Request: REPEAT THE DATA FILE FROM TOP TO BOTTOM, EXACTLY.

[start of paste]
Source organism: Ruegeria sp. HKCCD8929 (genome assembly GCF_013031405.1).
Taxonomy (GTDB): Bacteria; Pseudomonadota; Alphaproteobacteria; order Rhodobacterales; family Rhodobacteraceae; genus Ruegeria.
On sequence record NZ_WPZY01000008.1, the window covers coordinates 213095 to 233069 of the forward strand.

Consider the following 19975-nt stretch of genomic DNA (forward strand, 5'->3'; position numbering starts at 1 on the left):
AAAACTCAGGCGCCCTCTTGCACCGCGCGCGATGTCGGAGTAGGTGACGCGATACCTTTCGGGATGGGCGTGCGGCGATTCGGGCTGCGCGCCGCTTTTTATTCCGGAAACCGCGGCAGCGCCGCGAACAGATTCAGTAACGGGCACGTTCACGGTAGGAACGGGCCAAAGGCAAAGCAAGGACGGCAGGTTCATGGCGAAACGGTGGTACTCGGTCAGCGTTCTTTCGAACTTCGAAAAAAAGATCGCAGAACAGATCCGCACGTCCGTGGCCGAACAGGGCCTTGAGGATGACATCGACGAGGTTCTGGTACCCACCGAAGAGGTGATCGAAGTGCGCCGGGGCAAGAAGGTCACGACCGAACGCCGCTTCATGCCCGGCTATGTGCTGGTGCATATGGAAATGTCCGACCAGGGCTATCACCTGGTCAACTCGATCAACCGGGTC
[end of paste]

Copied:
Source organism: Ruegeria sp. HKCCD8929 (genome assembly GCF_013031405.1).
Taxonomy (GTDB): Bacteria; Pseudomonadota; Alphaproteobacteria; order Rhodobacterales; family Rhodobacteraceae; genus Ruegeria.
On sequence record NZ_WPZY01000008.1, the window covers coordinates 213095 to 233069 of the forward strand.

Consider the following 19975-nt stretch of genomic DNA (forward strand, 5'->3'; position numbering starts at 1 on the left):
AAAACTCAGGCGCCCTCTTGCACCGCGCGCGATGTCGGAGTAGGTGACGCGATACCTTTCGGGATGGGCGTGCGGCGATTCGGGCTGCGCGCCGCTTTTTATTCCGGAAACCGCGGCAGCGCCGCGAACAGATTCAGTAACGGGCACGTTCACGGTAGGAACGGGCCAAAGGCAAAGCAAGGACGGCAGGTTCATGGCGAAACGGTGGTACTCGGTCAGCGTTCTTTCGAACTTCGAAAAAAAGATCGCAGAACAGATCCGCACGTCCGTGGCCGAACAGGGCCTTGAGGATGACATCGACGAGGTTCTGGTACCCACCGAAGAGGTGATCGAAGTGCGCCGGGGCAAGAAGGTCACGACCGAACGCCGCTTCATGCCCGGCTATGTGCTGGTGCATATGGAAATGTCCGACCAGGGCTATCACCTGGTCAACTCGATCAACCGGGTC